In 1934, USS Macon attempted another continental journey but was damaged before arriving at its destination. Her end came during a storm encountered on February 12th, 1935 as she crashed off the coast of California (near Monterey Bay, two crew died in the event). The loss of both Akron and Macon steered the USN to invest more in non-rigid airships for the World War 2 period.

The vessel managed 50 flights before being written off (February 26th, 1935). The accident site was explored in February of 1991 and again in 2006. In January of 2010, the site was added to the National Register of Historic Places. At least four Sparrowhawk fighters have been identified with the wreckage.




MEDIA









Our Data Modules allow for quick visual reference when comparing a single entry against contemporary designs. Areas covered include general ratings, speed assessments, and relative ranges based on distances between major cities.

Image of collection of graph types

Relative Maximum Speed Rating
Hi: 100mph
Lo: 50mph
    This entry's maximum listed speed (87mph).

    Graph average of 75 miles-per-hour.
City-to-City Ranges
NYC
 
  LDN
LDN
 
  PAR
PAR
 
  BER
BER
 
  MSK
MSK
 
  TKY
TKY
 
  SYD
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  LAX
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  NYC
Graph showcases the USS Macon (ZRS-5)'s operational range (on internal fuel) when compared to distances between major cities.
Aviation Era
Pie graph section
Pie graph section
Pie graph section
Pie graph section
Pie graph section
Useful in showcasing the era cross-over of particular aircraft/aerospace designs.
Unit Production Comparison
Comm. Market HI*: 44,000 units
Military Market HI**: 36,183 units
1
1

  * Commercial Market High belongs to Cessna 172.

  ** Military Market High belongs to Ilyushin Il-2.


Supported Roles
A2A
Interception
UAV
Ground Attack
CAS
Training
ASW
Anti-Ship
AEW
MEDEVAC
EW
Maritime/Navy
SAR
Aerial Tanker
Utility/Transport
VIP
Passenger
Business
Recon
SPECOPS
X-Plane/Development
A2A=Air-to-Air; UAV=Unmanned; CAS=Close Support; ASW=Anti-Submarine; AEW=Airborne Early Warning; MEDEVAC=Medical Evac; EW=Electronic Warfare; SAR=Search-Rescue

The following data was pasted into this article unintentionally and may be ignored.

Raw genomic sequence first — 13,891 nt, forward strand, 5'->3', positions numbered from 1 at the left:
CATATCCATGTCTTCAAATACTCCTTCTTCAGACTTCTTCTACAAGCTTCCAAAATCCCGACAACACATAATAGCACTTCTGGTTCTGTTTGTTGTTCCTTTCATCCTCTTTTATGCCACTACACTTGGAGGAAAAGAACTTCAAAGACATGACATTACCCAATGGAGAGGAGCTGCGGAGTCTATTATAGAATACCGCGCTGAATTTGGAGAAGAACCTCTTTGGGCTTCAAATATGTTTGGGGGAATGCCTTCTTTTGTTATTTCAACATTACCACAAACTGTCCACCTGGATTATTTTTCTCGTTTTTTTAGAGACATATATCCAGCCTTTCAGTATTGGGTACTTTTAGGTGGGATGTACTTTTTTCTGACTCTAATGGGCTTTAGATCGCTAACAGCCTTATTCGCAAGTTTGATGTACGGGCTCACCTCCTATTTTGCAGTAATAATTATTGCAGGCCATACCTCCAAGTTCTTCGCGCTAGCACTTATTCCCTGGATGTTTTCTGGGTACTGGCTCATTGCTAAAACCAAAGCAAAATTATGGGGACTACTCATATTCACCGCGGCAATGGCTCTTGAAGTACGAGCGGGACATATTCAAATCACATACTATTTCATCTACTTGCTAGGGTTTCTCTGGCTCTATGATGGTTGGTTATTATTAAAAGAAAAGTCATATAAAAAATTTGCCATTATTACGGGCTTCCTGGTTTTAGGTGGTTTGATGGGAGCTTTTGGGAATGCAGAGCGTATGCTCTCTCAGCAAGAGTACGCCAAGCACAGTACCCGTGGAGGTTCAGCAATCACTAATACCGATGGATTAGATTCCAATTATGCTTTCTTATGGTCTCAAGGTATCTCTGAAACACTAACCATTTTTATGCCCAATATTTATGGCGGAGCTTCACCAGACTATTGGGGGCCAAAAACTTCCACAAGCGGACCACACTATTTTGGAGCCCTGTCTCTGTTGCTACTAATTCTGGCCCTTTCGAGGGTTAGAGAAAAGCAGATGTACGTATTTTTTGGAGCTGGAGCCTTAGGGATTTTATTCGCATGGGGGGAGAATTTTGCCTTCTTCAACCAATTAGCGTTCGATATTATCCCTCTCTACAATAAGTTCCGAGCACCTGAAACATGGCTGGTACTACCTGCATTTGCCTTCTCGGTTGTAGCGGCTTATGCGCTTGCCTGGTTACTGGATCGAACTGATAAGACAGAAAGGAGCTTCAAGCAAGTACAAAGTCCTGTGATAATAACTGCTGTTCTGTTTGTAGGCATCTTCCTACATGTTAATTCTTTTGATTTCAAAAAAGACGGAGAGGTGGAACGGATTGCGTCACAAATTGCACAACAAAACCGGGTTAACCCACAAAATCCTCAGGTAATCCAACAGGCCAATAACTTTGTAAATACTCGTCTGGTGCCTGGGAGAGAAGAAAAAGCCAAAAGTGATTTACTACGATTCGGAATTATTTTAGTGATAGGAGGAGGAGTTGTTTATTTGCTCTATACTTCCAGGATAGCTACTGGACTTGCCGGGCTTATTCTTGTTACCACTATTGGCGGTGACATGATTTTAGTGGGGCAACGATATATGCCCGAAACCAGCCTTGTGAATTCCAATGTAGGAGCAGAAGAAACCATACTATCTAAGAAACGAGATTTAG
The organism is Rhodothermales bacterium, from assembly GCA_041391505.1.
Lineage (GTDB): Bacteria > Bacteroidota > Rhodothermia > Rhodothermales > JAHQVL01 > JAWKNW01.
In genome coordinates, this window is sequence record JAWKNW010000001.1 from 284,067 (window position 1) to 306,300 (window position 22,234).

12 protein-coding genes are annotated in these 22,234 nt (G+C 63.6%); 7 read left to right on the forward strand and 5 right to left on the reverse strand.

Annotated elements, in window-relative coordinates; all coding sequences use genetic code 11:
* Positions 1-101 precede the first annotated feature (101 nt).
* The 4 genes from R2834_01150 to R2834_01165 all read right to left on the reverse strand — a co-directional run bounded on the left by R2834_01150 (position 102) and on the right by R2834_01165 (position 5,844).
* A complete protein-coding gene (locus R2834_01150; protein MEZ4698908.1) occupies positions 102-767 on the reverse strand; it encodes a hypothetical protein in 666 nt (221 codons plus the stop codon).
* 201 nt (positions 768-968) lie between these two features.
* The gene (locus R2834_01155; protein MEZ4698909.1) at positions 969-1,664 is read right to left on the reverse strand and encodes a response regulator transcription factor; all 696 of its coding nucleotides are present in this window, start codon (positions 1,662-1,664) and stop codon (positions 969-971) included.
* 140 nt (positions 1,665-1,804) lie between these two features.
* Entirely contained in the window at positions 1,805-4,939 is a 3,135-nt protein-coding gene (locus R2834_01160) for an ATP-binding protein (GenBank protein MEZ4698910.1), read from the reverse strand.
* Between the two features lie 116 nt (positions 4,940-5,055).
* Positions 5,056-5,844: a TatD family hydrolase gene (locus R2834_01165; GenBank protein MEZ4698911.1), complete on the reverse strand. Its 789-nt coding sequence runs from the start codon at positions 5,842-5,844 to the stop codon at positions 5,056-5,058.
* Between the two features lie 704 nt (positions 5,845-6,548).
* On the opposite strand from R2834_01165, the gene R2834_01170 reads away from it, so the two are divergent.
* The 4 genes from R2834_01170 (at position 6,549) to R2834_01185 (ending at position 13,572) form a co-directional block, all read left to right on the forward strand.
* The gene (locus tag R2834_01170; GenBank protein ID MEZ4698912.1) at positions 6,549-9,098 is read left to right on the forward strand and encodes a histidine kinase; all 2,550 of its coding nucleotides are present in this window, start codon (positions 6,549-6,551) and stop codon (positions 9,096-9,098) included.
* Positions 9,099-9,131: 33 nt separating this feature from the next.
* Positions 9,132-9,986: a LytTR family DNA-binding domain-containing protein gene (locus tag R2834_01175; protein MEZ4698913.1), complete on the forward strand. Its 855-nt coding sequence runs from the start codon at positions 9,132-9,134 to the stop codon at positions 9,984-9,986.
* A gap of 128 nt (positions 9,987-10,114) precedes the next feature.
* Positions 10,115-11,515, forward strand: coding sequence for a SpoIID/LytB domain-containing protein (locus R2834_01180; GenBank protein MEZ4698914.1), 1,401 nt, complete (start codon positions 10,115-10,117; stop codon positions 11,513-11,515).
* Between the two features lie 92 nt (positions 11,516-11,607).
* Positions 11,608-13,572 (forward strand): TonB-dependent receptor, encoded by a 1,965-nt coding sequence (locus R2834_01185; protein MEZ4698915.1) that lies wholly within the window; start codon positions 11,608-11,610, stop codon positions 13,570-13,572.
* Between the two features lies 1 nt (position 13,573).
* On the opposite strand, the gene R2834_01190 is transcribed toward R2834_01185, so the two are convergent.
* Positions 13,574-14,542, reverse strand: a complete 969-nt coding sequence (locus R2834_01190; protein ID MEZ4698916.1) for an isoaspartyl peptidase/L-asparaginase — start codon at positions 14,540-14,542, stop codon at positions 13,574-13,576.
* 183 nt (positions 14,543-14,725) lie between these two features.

Supported Arsenal
Graphical image of an aircraft medium machine gun
Commitments / Honors
Military lapel ribbon for Operation Allied Force
Military lapel ribbon for the Arab-Israeli War
Military lapel ribbon for the Battle of Britain
Military lapel ribbon for the Battle of Midway
Military lapel ribbon for the Berlin Airlift
Military lapel ribbon for the Chaco War
Military lapel ribbon for the Cold War
Military lapel ribbon for the Cuban Missile Crisis
Military lapel ribbon for pioneering aircraft
Military lapel ribbon for the Falklands War
Military lapel ribbon for the French-Indochina War
Military lapel ribbon for the Golden Age of Flight
Military lapel ribbon for the 1991 Gulf War
Military lapel ribbon for the Indo-Pak Wars
Military lapel ribbon for the Iran-Iraq War
Military lapel ribbon for the Korean War
Military lapel ribbon for the 1982 Lebanon War
Military lapel ribbon for the Malayan Emergency
Military lapel ribbon representing modern aircraft
Military lapel ribbon for the attack on Pearl Harbor
Military lapel ribbon for the Six Day War
Military lapel ribbon for the Soviet-Afghan War
Military lapel ribbon for the Spanish Civil War
Military lapel ribbon for the Suez Crisis
Military lapel ribbon for the Vietnam War
Military lapel ribbon for Warsaw Pact of the Cold War-era
Military lapel ribbon for the WASP (WW2)
Military lapel ribbon for the World War 1
Military lapel ribbon for the World War 2
Military lapel ribbon for the Yom Kippur War
Military lapel ribbon for experimental x-plane aircraft
* Ribbons not necessarily indicative of actual historical campaign ribbons. Ribbons are clickable to their respective campaigns/operations.